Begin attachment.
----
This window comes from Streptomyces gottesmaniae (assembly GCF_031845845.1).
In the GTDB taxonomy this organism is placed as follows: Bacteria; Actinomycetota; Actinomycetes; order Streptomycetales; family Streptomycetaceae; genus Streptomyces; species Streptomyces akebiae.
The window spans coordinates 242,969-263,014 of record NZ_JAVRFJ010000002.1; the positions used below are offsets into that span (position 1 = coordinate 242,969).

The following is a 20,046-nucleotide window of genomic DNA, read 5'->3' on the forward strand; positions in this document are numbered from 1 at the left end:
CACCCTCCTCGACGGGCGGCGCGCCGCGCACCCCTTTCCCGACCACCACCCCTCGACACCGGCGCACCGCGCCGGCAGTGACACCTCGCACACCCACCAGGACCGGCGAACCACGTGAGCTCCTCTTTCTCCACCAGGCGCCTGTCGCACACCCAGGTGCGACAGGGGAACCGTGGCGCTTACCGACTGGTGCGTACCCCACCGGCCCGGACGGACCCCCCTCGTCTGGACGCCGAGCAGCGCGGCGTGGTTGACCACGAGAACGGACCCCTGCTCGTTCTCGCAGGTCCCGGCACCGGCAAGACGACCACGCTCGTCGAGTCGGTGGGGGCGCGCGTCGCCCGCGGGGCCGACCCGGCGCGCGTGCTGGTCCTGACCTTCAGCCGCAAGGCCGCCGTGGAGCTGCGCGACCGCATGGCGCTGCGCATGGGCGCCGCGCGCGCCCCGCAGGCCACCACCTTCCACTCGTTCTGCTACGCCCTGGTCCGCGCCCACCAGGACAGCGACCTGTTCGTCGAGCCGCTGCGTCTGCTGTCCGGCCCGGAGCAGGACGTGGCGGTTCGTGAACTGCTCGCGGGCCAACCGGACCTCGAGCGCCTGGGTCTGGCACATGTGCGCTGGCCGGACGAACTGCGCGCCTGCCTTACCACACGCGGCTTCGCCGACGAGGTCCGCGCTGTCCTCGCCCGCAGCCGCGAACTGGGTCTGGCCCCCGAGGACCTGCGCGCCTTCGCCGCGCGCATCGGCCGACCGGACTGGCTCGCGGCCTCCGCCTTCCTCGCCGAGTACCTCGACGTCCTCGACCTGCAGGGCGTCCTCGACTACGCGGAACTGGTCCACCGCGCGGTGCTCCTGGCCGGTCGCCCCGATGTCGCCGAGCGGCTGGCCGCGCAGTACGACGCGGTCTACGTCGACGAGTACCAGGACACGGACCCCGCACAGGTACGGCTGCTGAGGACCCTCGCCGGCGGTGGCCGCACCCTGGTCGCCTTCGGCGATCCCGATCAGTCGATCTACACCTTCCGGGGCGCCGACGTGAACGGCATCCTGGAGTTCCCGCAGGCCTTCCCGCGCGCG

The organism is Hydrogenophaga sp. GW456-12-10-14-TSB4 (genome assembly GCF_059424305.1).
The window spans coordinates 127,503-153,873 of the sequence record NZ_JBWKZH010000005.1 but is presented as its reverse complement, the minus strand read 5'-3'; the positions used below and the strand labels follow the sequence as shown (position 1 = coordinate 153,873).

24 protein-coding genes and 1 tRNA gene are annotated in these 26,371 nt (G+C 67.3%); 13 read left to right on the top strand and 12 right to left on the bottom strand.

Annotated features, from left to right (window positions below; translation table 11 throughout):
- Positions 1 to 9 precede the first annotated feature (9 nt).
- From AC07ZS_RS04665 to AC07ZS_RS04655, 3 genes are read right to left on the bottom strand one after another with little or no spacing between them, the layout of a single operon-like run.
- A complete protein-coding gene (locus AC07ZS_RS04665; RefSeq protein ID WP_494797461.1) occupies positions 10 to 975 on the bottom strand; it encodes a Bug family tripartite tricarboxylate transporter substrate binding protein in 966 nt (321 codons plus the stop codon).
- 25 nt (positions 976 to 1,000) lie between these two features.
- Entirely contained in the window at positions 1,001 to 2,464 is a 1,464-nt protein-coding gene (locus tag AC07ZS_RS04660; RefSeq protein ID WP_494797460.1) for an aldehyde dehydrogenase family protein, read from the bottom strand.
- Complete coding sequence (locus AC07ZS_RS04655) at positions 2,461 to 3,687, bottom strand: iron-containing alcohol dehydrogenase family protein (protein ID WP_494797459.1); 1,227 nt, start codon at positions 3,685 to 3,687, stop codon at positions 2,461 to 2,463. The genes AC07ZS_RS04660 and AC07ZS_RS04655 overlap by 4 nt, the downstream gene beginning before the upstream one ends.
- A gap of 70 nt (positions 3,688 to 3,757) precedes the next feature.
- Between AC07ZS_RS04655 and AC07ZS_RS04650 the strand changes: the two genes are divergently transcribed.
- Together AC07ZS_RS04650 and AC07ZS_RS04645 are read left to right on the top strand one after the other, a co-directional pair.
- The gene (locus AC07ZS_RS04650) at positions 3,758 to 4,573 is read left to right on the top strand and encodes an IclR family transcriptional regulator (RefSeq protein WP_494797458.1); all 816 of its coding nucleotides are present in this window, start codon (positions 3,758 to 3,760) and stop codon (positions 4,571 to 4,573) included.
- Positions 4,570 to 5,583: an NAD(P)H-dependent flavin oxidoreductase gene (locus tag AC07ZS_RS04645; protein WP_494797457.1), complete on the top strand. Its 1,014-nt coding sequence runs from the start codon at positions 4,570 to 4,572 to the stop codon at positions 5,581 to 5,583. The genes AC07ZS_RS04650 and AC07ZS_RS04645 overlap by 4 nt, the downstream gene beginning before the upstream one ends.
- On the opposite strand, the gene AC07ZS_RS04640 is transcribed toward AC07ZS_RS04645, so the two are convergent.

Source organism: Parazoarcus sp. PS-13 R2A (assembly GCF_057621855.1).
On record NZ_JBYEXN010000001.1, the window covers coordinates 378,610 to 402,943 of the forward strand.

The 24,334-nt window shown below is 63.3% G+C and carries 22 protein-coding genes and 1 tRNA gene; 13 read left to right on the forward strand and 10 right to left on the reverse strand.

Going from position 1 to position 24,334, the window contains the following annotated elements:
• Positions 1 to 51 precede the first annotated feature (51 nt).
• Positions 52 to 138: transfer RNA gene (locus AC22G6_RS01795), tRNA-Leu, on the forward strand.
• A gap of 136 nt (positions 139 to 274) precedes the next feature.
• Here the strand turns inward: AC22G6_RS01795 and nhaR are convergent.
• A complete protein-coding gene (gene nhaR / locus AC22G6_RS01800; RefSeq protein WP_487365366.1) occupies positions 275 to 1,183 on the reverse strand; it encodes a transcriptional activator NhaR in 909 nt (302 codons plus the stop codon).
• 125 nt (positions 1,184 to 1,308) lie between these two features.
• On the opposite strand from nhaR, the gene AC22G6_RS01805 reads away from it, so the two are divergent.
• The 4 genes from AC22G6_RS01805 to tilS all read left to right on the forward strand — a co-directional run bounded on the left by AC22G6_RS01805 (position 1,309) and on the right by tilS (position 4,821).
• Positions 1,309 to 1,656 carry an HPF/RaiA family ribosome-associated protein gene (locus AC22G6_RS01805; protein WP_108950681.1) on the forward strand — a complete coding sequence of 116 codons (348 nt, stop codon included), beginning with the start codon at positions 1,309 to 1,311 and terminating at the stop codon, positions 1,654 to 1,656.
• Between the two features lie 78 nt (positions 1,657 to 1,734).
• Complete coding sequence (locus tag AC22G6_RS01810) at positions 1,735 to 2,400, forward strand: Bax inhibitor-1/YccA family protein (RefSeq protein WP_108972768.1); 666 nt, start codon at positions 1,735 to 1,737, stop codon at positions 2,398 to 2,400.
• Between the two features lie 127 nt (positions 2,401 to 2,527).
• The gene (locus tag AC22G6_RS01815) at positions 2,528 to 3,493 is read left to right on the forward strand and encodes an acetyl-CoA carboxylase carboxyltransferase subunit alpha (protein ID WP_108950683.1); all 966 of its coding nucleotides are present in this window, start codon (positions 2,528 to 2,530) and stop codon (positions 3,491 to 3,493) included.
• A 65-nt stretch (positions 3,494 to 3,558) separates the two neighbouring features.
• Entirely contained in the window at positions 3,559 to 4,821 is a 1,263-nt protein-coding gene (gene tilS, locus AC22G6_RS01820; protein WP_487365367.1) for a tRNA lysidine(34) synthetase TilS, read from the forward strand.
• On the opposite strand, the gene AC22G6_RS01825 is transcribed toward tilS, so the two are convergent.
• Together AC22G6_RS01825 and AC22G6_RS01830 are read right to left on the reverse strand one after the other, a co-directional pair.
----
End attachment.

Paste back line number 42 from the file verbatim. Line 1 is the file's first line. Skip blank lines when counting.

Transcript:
• Together AC22G6_RS01825 and AC22G6_RS01830 are read right to left on the reverse strand one after the other, a co-directional pair.